You may be asked to participate in a sleep study or keep a sleep journal at home so that your healthcare professional can gain better perspective on your symptoms. If you are diagnosed with sleep apnea, be sure to follow up with a healthcare professional about your cardiovascular risk. To make an appointment, visit https://www.cvgcares.com/ today.

    Causes for Oversleeping

    Oversleeping, known as “hypersomnia,” is fairly uncommon. But oversleeping can result from various sleep conditions and general health conditions. This is why it’s important to pay attention to your sleep health—because it could indicate an underlying issue. The most common causes for oversleeping include sleep apnea, heart disease, thyroid issues and depression.

    The link between heart disease and oversleeping mostly lies in sleep apnea. Sleep apnea is a common sleep disorder in which you periodically stop breathing throughout the night as you sleep. The sleeper gasps for air and is likely jolted awake. This may happen 15 to 30 times over the course of a few hours. Because their quality of sleep is so poor, those with sleep apnea usually oversleep to compensate. Someone with this condition may sleep for 10 hours and still feel exhausted all day. And as so many people recognize now, poor quality of sleep is associated with heart disease, hypertension and heart failure.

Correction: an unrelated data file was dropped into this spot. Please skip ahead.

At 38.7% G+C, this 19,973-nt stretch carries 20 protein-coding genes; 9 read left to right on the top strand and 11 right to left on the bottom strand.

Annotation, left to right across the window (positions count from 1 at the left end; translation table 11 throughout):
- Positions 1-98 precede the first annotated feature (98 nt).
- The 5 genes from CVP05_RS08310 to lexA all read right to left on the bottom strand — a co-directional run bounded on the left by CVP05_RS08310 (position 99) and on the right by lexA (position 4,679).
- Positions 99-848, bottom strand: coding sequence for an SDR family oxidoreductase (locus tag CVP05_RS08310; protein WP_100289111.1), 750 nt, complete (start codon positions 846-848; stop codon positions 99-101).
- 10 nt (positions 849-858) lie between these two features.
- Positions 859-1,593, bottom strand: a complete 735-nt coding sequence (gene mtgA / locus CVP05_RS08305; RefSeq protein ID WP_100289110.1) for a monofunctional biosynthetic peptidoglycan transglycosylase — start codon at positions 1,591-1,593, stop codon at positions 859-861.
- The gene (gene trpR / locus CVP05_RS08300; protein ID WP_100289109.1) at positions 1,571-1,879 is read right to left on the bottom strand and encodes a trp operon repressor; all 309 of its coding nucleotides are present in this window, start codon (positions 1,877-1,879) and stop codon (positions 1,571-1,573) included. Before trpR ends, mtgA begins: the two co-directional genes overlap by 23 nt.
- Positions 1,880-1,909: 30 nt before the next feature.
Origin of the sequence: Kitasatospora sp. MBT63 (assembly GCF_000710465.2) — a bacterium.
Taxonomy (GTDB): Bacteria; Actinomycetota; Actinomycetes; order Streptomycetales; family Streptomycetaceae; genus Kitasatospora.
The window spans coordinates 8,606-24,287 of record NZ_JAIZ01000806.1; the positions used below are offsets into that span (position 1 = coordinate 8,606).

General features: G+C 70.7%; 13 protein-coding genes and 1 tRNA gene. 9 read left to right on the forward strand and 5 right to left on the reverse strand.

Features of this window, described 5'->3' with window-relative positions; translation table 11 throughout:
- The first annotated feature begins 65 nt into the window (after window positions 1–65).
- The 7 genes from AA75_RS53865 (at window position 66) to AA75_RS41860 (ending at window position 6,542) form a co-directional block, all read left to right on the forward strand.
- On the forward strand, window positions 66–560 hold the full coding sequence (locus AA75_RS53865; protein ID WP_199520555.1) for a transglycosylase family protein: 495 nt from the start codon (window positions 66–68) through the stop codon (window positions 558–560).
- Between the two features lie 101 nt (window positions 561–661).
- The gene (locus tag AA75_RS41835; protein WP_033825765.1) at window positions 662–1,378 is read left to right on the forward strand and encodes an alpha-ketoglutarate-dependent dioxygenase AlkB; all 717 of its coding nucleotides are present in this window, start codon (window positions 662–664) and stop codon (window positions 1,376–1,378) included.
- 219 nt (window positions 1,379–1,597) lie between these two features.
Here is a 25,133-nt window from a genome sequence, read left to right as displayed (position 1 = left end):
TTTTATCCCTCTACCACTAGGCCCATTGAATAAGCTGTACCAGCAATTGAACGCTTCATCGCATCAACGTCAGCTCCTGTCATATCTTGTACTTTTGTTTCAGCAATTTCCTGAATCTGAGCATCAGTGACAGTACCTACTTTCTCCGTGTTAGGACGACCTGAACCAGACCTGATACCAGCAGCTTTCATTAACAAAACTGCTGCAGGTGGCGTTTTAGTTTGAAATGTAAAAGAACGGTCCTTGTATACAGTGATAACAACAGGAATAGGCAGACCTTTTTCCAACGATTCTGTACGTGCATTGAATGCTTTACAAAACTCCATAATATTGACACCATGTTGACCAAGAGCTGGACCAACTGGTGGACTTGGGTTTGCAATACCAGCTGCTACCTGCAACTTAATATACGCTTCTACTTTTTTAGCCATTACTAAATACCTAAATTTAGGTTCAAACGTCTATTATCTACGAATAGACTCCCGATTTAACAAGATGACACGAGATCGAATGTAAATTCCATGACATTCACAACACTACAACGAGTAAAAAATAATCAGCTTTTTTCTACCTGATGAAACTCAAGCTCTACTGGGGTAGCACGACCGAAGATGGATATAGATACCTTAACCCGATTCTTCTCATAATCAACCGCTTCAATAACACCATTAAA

Here’s how sleep apnea affects your heart: a suudden drop in oxygen levels leads to the release of adrenaline, a hormone. Prolonged heightened levels of adrenaline in the body lead to high blood pressure. Between 47% and 83% of people with cardiovascular disease also have sleep apnea.

    To improve your quality of sleep and prevent oversleeping, it’s best to limit alcohol and caffeine consumption. Both of these interfere with sleep cycles, delaying deep sleep and prolonging a healthy night’s rest. Your doctor might also recommend light exercise (just not near bedtime).

    When to Visit a Doctor

    If you’ve ever slept in late on the weekends, you know that sleeping too much can actually reduce your energy and make you groggier. If you feel chronically tired even after sleeping for so many hours, this could be a sign that you should visit a doctor about your oversleeping. If your friends or spouse complain that your snoring is out of control, this could also signify underlying issues. If your blood pressure seems to be rising over time, it’s important to consider the potential causes including your sleep health. Sleep apnea is not only dangerous because of the long term cardiovascular consequences, it’s dangerous because you could stop breathing for too long at night.

    You may be asked to participate in a sleep study or keep a sleep journal at home so that your healthcare professional can gain better perspective on your symptoms. If you are diagnosed with sleep apnea, be sure to follow up with a healthcare professional about your cardiovascular risk. To make an appointment, visit https://www.cvgcares.com/ today.